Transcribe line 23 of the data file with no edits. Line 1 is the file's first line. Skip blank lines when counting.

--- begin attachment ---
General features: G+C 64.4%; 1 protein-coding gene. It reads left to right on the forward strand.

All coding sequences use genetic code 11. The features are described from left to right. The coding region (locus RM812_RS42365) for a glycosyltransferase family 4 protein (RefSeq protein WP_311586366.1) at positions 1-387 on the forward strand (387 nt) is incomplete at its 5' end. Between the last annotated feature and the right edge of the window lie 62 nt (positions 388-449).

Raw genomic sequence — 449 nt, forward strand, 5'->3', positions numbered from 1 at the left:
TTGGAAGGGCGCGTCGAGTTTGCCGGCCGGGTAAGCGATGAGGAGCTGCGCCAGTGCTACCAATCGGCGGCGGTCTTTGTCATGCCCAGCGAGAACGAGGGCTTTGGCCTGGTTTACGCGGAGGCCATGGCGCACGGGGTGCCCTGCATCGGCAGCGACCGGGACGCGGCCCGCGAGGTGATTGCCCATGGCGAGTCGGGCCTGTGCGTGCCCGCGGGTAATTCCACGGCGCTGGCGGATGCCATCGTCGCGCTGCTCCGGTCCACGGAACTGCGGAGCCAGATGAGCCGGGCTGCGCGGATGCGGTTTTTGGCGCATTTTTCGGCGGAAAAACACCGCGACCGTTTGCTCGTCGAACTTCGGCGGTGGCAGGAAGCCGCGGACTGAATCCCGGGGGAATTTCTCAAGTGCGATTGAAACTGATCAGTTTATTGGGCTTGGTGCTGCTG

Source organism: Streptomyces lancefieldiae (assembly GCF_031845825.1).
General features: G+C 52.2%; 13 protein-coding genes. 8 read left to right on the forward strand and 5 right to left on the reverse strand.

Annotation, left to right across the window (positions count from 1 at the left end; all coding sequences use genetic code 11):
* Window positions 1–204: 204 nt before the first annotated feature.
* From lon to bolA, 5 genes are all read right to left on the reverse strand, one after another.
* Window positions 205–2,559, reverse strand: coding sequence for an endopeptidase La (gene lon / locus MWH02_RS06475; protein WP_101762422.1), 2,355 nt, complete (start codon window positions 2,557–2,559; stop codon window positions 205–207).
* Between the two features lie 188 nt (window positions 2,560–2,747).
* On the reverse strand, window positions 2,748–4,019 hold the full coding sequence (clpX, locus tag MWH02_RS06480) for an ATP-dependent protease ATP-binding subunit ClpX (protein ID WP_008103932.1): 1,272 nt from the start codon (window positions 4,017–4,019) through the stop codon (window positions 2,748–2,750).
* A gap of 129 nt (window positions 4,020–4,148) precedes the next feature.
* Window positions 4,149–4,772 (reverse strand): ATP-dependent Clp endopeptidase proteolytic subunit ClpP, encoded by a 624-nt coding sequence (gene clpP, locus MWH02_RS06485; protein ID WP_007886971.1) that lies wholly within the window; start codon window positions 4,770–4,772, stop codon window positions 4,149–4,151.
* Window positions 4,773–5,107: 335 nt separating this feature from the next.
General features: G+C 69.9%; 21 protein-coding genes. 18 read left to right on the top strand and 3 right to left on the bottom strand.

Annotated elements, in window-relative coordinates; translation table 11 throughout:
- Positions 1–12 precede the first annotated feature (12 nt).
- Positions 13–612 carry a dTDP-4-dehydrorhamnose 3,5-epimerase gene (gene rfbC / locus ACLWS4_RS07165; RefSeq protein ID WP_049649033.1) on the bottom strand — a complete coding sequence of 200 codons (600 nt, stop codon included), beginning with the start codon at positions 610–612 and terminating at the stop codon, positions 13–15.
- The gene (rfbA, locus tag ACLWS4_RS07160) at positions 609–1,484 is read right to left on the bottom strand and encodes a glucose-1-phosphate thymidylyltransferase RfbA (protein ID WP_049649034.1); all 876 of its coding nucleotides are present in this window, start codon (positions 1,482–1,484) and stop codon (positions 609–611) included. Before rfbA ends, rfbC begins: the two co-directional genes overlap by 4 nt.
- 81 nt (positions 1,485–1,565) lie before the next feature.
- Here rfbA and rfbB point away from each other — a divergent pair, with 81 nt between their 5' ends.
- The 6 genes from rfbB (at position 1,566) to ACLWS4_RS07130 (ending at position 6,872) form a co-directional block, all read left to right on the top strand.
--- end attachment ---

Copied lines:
- The 6 genes from rfbB (at position 1,566) to ACLWS4_RS07130 (ending at position 6,872) form a co-directional block, all read left to right on the top strand.